City Paper is not for tourists
Kingpen Slim is one of D.C.’s most versatile rappers: The Adams Morgan native can craft glossy tunes for radio airplay or murky street anthems suited for the block. He’s seen as authentic, aided by his gruff delivery, and the MC’s on-point beat selection reveals his sensitive ear.
Yet, commercial success has eluded him so far, despite the mainstream praise that he’s garnered over the years. The MC has seen some of his peers—Wale, Fat Trel, and Oddisee—make greater national strides in recent months. But Slim keeps plugging away, writing verses about his sordid past right alongside high-energy club jams.
On his new self-released album, Triple Beam Dreams, Slim raps about tough times over trunk-rattlers and midtempo grooves. On “Sweet Thunder,” Slim almost slows the pace to a halt, fusing a double-time flow with twinkling keys and a blues guitar. Then he ponders missed opportunities (“Def Jam passed, Motown too”) followed by musings about new doors opening (“One day, Wale called me out the blue/Told me that the Clipse wanna put me in the crew/Damn, maybe that’ll get me out the red/Back then, crack heads used to get me out the bed”). Former Clipse rapper No Malice even makes an appearance on the standout “My Specialty.” On “The Haunting,” he’s already imagining how to spend his first chunk of change: “First big rap check I get, I’mma get my daughter situated,” he says over contemplative piano chords.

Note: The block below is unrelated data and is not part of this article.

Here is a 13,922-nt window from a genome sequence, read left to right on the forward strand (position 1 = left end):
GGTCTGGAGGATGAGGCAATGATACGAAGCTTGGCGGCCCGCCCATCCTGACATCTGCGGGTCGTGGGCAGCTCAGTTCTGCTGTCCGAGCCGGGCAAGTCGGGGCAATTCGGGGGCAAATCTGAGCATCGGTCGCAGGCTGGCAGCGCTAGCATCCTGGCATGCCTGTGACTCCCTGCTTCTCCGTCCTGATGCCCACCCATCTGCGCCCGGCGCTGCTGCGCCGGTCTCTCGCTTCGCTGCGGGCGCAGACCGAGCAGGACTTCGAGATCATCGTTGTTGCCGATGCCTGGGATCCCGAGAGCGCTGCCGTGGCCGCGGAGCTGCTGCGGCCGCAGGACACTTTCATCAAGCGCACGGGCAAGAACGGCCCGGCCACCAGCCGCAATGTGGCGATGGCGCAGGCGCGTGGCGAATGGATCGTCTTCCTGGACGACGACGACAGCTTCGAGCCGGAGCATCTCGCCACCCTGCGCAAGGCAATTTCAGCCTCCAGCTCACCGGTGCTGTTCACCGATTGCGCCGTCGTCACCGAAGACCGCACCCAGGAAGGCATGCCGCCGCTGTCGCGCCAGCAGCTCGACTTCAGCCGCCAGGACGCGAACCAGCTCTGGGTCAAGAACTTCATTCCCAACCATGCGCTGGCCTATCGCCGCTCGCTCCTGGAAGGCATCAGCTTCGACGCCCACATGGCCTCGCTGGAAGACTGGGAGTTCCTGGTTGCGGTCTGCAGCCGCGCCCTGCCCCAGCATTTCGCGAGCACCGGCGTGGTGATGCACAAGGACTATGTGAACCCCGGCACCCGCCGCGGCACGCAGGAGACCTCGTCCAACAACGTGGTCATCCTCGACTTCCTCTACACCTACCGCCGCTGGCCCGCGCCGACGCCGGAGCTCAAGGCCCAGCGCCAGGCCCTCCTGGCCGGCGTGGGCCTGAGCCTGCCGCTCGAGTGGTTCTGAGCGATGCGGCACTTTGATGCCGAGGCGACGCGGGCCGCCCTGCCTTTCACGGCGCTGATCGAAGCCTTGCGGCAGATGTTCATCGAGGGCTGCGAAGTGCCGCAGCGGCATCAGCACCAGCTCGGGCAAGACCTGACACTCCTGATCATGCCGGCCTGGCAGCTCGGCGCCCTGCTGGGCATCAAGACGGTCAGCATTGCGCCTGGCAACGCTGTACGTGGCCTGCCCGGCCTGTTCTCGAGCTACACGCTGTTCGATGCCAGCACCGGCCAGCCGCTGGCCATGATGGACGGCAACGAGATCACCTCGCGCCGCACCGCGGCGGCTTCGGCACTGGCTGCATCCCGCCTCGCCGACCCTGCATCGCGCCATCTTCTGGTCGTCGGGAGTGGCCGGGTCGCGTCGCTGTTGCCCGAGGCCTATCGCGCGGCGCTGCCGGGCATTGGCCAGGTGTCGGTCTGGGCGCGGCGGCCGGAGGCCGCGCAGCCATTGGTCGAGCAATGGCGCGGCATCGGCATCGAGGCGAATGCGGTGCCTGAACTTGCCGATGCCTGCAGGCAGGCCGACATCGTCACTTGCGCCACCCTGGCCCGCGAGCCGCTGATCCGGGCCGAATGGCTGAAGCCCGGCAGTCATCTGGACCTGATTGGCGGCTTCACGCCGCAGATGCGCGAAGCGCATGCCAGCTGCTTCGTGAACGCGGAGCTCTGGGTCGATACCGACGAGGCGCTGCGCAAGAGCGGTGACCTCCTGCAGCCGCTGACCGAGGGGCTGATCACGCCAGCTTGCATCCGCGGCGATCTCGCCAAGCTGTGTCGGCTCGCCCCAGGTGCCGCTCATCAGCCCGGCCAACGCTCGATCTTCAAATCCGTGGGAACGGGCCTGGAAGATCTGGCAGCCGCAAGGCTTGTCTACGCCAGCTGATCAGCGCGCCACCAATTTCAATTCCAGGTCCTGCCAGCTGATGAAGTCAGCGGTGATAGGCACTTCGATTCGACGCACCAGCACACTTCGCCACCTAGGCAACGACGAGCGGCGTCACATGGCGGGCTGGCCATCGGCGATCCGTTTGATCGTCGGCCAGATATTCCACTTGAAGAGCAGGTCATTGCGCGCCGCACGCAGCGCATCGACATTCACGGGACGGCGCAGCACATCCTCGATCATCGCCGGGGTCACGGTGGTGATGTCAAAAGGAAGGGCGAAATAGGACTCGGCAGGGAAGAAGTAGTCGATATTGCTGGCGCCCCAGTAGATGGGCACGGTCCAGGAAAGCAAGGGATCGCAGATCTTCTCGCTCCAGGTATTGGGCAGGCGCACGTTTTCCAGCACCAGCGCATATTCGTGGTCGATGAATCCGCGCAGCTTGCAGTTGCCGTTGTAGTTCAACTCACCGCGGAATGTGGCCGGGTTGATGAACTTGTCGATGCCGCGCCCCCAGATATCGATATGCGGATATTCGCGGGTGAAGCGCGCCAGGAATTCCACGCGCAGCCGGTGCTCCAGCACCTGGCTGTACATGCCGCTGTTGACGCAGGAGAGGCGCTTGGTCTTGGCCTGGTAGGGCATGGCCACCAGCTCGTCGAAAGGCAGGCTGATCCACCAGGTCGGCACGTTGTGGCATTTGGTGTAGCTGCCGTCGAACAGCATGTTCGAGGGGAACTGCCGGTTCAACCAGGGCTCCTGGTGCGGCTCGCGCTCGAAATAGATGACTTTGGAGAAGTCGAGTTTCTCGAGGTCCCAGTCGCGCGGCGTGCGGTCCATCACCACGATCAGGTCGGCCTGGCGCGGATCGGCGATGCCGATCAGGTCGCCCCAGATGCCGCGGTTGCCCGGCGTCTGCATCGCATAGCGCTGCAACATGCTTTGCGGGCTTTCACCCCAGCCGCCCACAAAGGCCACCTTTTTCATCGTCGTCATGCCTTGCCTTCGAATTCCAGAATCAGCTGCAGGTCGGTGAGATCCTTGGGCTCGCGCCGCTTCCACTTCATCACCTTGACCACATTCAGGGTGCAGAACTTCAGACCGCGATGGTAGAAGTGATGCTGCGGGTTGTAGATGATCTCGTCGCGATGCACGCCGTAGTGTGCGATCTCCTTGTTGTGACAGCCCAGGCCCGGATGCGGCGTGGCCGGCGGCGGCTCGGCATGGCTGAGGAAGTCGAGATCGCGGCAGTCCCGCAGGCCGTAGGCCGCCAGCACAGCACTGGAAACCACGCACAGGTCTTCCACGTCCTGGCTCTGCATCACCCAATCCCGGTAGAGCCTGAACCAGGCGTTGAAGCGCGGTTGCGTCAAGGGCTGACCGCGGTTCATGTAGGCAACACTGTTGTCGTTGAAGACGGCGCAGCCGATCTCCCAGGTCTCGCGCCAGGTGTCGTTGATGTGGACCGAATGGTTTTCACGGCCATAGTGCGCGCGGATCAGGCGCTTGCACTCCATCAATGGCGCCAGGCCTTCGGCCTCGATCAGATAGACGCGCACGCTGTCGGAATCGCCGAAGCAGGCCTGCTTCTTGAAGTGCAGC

But a dark past looms not far behind. “Can’t Stop Me,” featuring New York rapper Jim Jones, moves quickly while Slim focuses on history. “My classmates had funerals in junior high/It’s hard being 12 feeling like you’re soon to die.” Slim is more candid here than on his previous work; before, the rapper seemed more interested in delivery than content. Even his attempts at radio-friendly fare—-like the ode to inebriation “Drinking and Driving,” or the seedy, bombastic, Mark Henry-produced “Yeah Dat”—-would pass muster with underground listeners, because he rarely strays too far from his lyrical core.
Slim’s quest for mainstream recognition hasn’t sacrificed his soul just yet. Triple Beam Dreams, while flashy, is also insightful, offering a glimpse into Slim’s twin lives as a drug dealer and artist. Perhaps this album will bring him the attention he deserves, but if not, at least his existing fans can say they know more about him now.